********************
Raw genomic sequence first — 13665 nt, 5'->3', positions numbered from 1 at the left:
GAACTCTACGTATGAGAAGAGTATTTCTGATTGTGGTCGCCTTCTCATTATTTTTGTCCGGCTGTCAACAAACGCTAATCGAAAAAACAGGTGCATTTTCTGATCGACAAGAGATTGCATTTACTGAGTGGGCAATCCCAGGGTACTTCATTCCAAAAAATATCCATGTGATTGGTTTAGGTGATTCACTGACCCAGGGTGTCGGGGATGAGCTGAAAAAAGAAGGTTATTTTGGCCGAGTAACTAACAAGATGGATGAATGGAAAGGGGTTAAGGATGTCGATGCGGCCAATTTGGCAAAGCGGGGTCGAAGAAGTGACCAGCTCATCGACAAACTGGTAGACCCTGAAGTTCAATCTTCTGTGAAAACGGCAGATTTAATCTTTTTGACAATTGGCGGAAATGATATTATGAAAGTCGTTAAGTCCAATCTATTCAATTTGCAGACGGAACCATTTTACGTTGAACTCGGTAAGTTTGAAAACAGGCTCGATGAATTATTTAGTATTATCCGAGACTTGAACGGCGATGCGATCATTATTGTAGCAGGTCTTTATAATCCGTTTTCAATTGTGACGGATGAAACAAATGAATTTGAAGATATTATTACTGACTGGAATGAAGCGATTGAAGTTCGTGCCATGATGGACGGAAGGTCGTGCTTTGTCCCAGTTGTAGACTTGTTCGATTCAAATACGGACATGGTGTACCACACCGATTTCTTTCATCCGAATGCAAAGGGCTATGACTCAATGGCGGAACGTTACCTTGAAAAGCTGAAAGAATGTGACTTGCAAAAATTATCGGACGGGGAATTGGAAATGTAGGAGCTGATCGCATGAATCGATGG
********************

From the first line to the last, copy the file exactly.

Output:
Raw genomic sequence first — 13665 nt, 5'->3', positions numbered from 1 at the left:
GAACTCTACGTATGAGAAGAGTATTTCTGATTGTGGTCGCCTTCTCATTATTTTTGTCCGGCTGTCAACAAACGCTAATCGAAAAAACAGGTGCATTTTCTGATCGACAAGAGATTGCATTTACTGAGTGGGCAATCCCAGGGTACTTCATTCCAAAAAATATCCATGTGATTGGTTTAGGTGATTCACTGACCCAGGGTGTCGGGGATGAGCTGAAAAAAGAAGGTTATTTTGGCCGAGTAACTAACAAGATGGATGAATGGAAAGGGGTTAAGGATGTCGATGCGGCCAATTTGGCAAAGCGGGGTCGAAGAAGTGACCAGCTCATCGACAAACTGGTAGACCCTGAAGTTCAATCTTCTGTGAAAACGGCAGATTTAATCTTTTTGACAATTGGCGGAAATGATATTATGAAAGTCGTTAAGTCCAATCTATTCAATTTGCAGACGGAACCATTTTACGTTGAACTCGGTAAGTTTGAAAACAGGCTCGATGAATTATTTAGTATTATCCGAGACTTGAACGGCGATGCGATCATTATTGTAGCAGGTCTTTATAATCCGTTTTCAATTGTGACGGATGAAACAAATGAATTTGAAGATATTATTACTGACTGGAATGAAGCGATTGAAGTTCGTGCCATGATGGACGGAAGGTCGTGCTTTGTCCCAGTTGTAGACTTGTTCGATTCAAATACGGACATGGTGTACCACACCGATTTCTTTCATCCGAATGCAAAGGGCTATGACTCAATGGCGGAACGTTACCTTGAAAAGCTGAAAGAATGTGACTTGCAAAAATTATCGGACGGGGAATTGGAAATGTAGGAGCTGATCGCATGAATCGATGG